Though many consider this movie a spoof, the kills would feel right at home in any legit slasher film. Here, you won't find over the top kill gags such as a group of cheerleaders dressed as veggies being impaled by a javelin (as seen in Pandemonium). Instead, we're given throat slashings, guttings, beheadings and electrocutions. The kills even border on being mean-spirited a time or two. As to be expected in any movie taking aim at slasher movies, the nudity quotient is fully met. What may shock many horror fans is that the lovely Jordan Ladd appears topless in the film. It's interesting that she said no to doing a nude scene for Eli Roth in Cabin Fever, but agreed to it when the Broken Lizard boys came calling. Through the use of a hooded poncho and an island tribal mask, they even succeed in making the killer menacing. No jokey killer disguising his voice by speaking through a rubber chicken (ala Student Bodies). This killer looks like he just walked off the set of a real slasher movie. Beautifully shot in 2.35:1, the island setting also provides a cool "they can't get away, because they're on an island" vibe, that was first utilized in the Agatha Christie book "Ten Little Indians" and later borrowed in dozens of other mysteries and slashers, including April Fool's Day.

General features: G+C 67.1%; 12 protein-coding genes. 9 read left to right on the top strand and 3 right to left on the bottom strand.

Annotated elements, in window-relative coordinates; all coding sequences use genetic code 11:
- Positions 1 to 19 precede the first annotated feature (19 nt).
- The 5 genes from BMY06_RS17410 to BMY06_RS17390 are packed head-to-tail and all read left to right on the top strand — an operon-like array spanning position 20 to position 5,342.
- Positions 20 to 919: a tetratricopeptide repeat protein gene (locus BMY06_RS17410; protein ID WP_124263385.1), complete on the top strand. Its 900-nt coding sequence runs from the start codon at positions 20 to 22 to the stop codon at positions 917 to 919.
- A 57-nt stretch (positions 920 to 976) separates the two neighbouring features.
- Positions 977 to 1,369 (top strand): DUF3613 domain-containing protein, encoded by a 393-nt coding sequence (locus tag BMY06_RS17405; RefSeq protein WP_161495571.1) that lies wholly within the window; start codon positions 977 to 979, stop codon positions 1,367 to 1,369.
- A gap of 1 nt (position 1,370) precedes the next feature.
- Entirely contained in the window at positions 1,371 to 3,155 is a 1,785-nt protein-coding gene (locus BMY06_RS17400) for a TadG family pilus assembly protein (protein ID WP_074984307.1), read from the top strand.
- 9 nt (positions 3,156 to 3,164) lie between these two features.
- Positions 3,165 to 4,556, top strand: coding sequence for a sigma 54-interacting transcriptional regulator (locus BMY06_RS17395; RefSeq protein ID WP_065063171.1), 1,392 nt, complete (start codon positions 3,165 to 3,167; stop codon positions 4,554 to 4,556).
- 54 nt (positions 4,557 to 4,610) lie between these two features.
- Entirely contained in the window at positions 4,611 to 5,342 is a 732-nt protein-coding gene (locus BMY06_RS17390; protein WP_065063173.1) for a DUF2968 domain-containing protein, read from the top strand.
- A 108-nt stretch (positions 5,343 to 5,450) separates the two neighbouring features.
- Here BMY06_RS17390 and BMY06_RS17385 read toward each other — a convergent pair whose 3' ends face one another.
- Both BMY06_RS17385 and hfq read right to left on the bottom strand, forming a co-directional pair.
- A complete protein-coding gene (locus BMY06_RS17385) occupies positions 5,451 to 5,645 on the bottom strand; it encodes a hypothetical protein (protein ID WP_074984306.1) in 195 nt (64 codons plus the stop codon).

Club Dread has been released by Twentieth Century Fox twice on DVD: once in its theatrical incarnation and most recently as an extended (15 minutes) unrated version. Although the extended version is worth a look for completists, director Jay Chandrasekhar has gone on record as preferring the R-rated cut of the previous disc. Both discs feature audio commentary with the five members of Broken Lizard, although only the unrated disc features bonus deleted scenes. The film looks and sounds excellent on DVD. Hopefully it won't be too long before they issue a Blu-Ray release, so we can experience Pleasure Island in all its high definition beauty (not to mention, the high definition beauty of Miss Jordan Ladd). If you want raunchy comedy that you can also enjoy as a slasher movie, look no further than Club Dread. It comes very highly recommended from this slasher movie fan, and I think most others will find a lot to like here. Watch it in the heat of summer with a pina colada in hand or on Halloween night with a fistful of candy corn. I can think of no better blending of slasher horror and comedy than Club Dread. Buy it!